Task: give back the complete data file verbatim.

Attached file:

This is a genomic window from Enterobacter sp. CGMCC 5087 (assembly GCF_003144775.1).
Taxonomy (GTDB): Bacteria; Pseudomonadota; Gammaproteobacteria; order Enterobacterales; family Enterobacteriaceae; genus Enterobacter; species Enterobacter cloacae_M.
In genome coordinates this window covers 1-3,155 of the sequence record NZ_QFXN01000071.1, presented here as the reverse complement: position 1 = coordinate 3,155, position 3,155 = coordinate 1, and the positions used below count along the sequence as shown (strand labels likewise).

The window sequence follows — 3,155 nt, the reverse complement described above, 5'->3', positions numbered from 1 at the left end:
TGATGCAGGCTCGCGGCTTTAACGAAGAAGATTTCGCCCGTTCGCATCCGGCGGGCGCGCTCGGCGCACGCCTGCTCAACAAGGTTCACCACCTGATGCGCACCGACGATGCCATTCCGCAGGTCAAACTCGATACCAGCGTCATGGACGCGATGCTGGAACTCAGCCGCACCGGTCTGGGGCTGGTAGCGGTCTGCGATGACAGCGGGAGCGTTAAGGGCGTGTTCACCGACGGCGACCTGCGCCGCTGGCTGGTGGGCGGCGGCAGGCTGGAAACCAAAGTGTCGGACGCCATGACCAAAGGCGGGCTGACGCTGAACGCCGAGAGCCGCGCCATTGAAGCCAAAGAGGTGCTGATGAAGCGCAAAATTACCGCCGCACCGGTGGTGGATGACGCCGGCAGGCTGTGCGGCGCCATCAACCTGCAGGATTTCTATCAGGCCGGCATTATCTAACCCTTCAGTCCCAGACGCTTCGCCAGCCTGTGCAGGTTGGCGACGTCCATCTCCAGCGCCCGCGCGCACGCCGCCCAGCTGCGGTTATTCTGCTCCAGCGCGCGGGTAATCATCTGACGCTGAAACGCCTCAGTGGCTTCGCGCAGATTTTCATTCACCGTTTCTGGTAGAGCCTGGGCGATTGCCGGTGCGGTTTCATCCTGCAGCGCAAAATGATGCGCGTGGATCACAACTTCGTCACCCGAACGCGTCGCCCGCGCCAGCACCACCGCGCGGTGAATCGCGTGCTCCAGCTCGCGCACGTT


This is a genomic window from Enterobacter sp. CGMCC 5087 (assembly GCF_003144775.1).
Taxonomy (GTDB): Bacteria; Pseudomonadota; Gammaproteobacteria; order Enterobacterales; family Enterobacteriaceae; genus Enterobacter; species Enterobacter cloacae_M.
In genome coordinates this window covers 1-3,155 of the sequence record NZ_QFXN01000071.1, presented here as the reverse complement: position 1 = coordinate 3,155, position 3,155 = coordinate 1, and the positions used below count along the sequence as shown (strand labels likewise).

The window sequence follows — 3,155 nt, the reverse complement described above, 5'->3', positions numbered from 1 at the left end:
TGATGCAGGCTCGCGGCTTTAACGAAGAAGATTTCGCCCGTTCGCATCCGGCGGGCGCGCTCGGCGCACGCCTGCTCAACAAGGTTCACCACCTGATGCGCACCGACGATGCCATTCCGCAGGTCAAACTCGATACCAGCGTCATGGACGCGATGCTGGAACTCAGCCGCACCGGTCTGGGGCTGGTAGCGGTCTGCGATGACAGCGGGAGCGTTAAGGGCGTGTTCACCGACGGCGACCTGCGCCGCTGGCTGGTGGGCGGCGGCAGGCTGGAAACCAAAGTGTCGGACGCCATGACCAAAGGCGGGCTGACGCTGAACGCCGAGAGCCGCGCCATTGAAGCCAAAGAGGTGCTGATGAAGCGCAAAATTACCGCCGCACCGGTGGTGGATGACGCCGGCAGGCTGTGCGGCGCCATCAACCTGCAGGATTTCTATCAGGCCGGCATTATCTAACCCTTCAGTCCCAGACGCTTCGCCAGCCTGTGCAGGTTGGCGACGTCCATCTCCAGCGCCCGCGCGCACGCCGCCCAGCTGCGGTTATTCTGCTCCAGCGCGCGGGTAATCATCTGACGCTGAAACGCCTCAGTGGCTTCGCGCAGATTTTCATTCACCGTTTCTGGTAGAGCCTGGGCGATTGCCGGTGCGGTTTCATCCTGCAGCGCAAAATGATGCGCGTGGATCACAACTTCGTCACCCGAACGCGTCGCCCGCGCCAGCACCACCGCGCGGTGAATCGCGTGCTCCAGCTCGCGCACGTT